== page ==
Minnesota's congressional delegation must more prominently wield its clout to prevent harmful cuts to medical research funding -- an economic engine vital to the state and the nation.

Major federal budget decisions aren't likely until after this fall's election. But disturbing recent moves in Washington, D.C., suggest that policymakers are willing to potentially delay medical advances and risk the country's leadership position in global research by inadequately funding the National Institutes of Health (NIH) and other critical initiatives.

The NIH is a broad umbrella of federal research organizations. It includes the National Cancer Institute and the National Human Genome Research Institute, among others. Already, the state's world-class medical centers -- Mayo Clinic and the University of Minnesota -- have joined with 17 other leading U.S. medical centers to sound the alarm about NIH funding and about lower salary caps for researchers.

With almost 10,000 jobs in the state linked to NIH funding, Minnesota lawmakers ought to heed these respected medical centers' concerns and seek solutions. The health of NIH funding directly impacts the nation's physical health, as well.

"Between 1965 and 1992, 15 of the 21 top-grossing drugs were developed in part on discoveries enabled by federal research," according to United for Medical Research, a consortium of medical centers and industry. Among those drugs: anti-AIDS treatments, depression medication and medication used in heart surgery. More recent NIH-funded research led to five of the top 20 best-selling U.S. drugs in 2010.

Draft recommendations developed this summer by a key U.S. House of Representatives subcommittee call for flat NIH funding next year -- $30.6 billion -- and do not fix the salary cap issue, which essentially shifts researcher salary costs back onto medical institutions. In an incredibly shortsighted move, the Republican-dominated subcommittee also seeks to de-fund the Agency for Healthcare Research and Quality (AHRQ), which funded research in Minnesota and elsewhere to determine how to control medical costs without sacrificing quality.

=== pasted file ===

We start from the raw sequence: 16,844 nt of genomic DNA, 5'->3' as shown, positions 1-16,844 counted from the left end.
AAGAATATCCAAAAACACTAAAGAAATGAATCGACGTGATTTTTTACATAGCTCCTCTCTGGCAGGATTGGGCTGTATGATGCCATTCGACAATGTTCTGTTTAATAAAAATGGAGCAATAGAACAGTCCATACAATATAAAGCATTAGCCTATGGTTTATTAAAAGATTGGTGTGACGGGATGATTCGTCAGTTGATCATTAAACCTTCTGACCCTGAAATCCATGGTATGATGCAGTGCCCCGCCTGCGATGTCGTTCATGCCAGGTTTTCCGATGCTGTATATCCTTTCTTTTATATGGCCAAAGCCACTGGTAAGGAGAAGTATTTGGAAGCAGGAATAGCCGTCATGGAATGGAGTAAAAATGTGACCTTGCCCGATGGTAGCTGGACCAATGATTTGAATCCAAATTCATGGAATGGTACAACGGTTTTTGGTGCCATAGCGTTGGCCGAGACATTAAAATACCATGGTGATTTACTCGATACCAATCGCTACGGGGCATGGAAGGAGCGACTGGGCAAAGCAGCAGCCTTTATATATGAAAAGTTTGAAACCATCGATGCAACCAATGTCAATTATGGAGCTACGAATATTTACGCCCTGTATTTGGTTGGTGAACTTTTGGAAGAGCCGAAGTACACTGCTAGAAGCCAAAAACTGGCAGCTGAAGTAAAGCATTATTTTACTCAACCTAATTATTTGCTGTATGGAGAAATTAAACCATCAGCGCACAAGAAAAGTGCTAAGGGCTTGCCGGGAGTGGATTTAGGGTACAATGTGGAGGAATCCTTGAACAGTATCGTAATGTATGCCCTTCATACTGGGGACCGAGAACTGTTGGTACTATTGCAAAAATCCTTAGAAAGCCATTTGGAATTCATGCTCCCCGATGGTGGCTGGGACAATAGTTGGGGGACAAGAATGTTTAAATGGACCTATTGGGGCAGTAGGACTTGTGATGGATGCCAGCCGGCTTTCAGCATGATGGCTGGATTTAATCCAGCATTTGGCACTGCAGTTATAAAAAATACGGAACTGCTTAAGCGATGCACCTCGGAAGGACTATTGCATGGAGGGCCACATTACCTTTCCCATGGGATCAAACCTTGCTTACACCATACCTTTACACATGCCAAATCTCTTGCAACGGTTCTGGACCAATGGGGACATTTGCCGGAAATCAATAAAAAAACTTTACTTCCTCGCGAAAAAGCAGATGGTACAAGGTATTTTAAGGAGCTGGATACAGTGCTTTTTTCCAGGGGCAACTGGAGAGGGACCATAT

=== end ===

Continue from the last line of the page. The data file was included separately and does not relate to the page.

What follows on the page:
U.S. Senate appropriators called for a very slight increase in NIH funding, and they do not target the AHRQ. But the increase for NIH is far from ideal, given how much its funding has eroded over the past decade when inflation is factored in.

Medical research funding faces an even greater threat this fall as Congress wrestles with the automatic domestic spending cuts triggered by the last year's debt ceiling deal and the failure of the congressional "supercommittee" to reach a broader agreement on deficit reduction.

In the agricultural Midwest, there's a term for what policymakers are mulling for medical research. It's called "eating your seed corn" -- a move that brings short-term gain while jeopardizing the future. And while it's never good policy, a slackened commitment to research could not have worse timing.

China, Singapore, Great Britain and others are bolstering their financial commitment to life-science research, hoping to wrest away high-tech industries and high-paying jobs. The United States must maintain its lead amid fierce new competition. It also needs the half-million good-paying jobs linked to NIH funding.

Those funding recommendations represent more than a dollar figure. They reflect a nation's priorities. Difficult spending decisions must be made, but thoughtless cuts could wind up "relegating us to a different place," said University of Minnesota Medical School Dean Dr. Aaron Friedman. "Is that what we want to have happen?"


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